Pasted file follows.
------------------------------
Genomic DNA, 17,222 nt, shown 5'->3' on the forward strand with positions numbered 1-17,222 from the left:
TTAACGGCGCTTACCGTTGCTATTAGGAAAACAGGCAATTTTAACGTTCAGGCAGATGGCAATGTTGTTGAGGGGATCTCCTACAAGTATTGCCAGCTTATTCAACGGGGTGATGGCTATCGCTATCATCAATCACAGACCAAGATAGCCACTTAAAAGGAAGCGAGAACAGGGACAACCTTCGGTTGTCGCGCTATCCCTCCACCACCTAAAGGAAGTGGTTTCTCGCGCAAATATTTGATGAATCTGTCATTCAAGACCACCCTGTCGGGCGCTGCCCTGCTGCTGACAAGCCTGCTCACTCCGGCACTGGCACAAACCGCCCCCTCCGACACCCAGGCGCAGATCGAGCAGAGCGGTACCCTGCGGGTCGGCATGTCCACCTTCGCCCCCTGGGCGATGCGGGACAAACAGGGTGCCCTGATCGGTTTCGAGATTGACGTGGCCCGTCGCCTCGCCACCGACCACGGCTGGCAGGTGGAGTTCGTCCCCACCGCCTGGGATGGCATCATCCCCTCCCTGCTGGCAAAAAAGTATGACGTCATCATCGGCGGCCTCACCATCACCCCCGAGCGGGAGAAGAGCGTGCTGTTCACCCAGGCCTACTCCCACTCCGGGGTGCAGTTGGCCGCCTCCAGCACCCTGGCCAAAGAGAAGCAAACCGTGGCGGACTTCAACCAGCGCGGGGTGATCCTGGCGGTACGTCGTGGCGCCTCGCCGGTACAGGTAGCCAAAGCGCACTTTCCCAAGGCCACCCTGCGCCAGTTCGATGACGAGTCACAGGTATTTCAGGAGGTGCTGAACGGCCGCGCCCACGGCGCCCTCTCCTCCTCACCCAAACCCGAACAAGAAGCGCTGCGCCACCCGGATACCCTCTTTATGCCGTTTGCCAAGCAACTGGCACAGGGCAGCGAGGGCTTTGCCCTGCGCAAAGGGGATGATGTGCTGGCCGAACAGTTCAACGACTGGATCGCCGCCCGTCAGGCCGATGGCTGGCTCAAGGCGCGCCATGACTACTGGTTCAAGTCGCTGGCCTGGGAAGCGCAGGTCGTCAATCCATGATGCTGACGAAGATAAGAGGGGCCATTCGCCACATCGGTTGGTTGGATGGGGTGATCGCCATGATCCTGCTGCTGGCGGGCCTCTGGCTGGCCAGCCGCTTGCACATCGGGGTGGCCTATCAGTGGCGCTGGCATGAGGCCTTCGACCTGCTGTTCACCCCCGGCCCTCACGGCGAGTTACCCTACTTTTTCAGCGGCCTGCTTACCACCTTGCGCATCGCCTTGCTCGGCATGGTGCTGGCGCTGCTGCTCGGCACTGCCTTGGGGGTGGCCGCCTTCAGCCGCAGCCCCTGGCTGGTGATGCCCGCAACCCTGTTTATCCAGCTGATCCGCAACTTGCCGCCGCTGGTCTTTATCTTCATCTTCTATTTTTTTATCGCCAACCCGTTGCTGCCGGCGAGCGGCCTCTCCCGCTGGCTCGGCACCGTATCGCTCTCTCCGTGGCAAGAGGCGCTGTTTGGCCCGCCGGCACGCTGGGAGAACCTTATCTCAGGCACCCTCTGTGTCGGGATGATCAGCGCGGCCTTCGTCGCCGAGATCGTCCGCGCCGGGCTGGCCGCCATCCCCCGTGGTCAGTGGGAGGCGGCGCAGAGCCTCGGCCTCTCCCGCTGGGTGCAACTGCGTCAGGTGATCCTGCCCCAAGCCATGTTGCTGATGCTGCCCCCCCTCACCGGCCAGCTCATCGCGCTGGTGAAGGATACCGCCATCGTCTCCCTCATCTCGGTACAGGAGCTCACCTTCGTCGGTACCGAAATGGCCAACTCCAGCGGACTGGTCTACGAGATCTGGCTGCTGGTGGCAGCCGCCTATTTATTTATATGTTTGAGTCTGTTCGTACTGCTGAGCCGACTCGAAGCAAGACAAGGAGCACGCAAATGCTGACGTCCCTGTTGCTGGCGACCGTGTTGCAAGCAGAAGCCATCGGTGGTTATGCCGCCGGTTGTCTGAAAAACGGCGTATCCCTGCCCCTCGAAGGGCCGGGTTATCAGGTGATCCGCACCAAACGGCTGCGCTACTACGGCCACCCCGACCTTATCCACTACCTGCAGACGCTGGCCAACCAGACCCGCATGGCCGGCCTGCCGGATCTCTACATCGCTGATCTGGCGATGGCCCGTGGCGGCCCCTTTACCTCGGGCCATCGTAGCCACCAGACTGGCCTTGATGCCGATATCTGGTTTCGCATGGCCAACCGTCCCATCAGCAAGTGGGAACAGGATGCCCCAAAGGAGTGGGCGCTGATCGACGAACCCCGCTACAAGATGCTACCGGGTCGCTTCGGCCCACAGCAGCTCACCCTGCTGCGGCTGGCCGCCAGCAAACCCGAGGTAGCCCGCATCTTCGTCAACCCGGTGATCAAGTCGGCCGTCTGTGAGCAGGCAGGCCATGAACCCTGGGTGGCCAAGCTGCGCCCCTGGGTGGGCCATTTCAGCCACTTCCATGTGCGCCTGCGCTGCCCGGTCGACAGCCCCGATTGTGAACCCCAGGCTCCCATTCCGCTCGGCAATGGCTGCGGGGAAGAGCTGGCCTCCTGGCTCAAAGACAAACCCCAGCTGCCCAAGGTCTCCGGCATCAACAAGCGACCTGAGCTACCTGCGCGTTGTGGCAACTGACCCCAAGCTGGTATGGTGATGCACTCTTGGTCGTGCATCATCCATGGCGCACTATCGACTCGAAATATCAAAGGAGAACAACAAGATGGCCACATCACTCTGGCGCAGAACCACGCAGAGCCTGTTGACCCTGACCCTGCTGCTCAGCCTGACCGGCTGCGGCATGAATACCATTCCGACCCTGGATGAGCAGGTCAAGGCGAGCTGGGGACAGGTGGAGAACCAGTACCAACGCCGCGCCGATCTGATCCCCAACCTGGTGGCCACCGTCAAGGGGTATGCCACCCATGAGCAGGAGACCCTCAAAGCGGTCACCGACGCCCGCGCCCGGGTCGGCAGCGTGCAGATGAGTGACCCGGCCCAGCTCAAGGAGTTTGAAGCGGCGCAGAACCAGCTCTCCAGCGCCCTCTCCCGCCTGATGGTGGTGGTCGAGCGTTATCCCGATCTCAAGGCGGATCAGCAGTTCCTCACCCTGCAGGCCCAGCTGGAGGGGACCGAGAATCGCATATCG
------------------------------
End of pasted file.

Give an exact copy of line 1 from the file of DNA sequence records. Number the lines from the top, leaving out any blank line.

Genomic DNA, 17,222 nt, shown 5'->3' on the forward strand with positions numbered 1-17,222 from the left: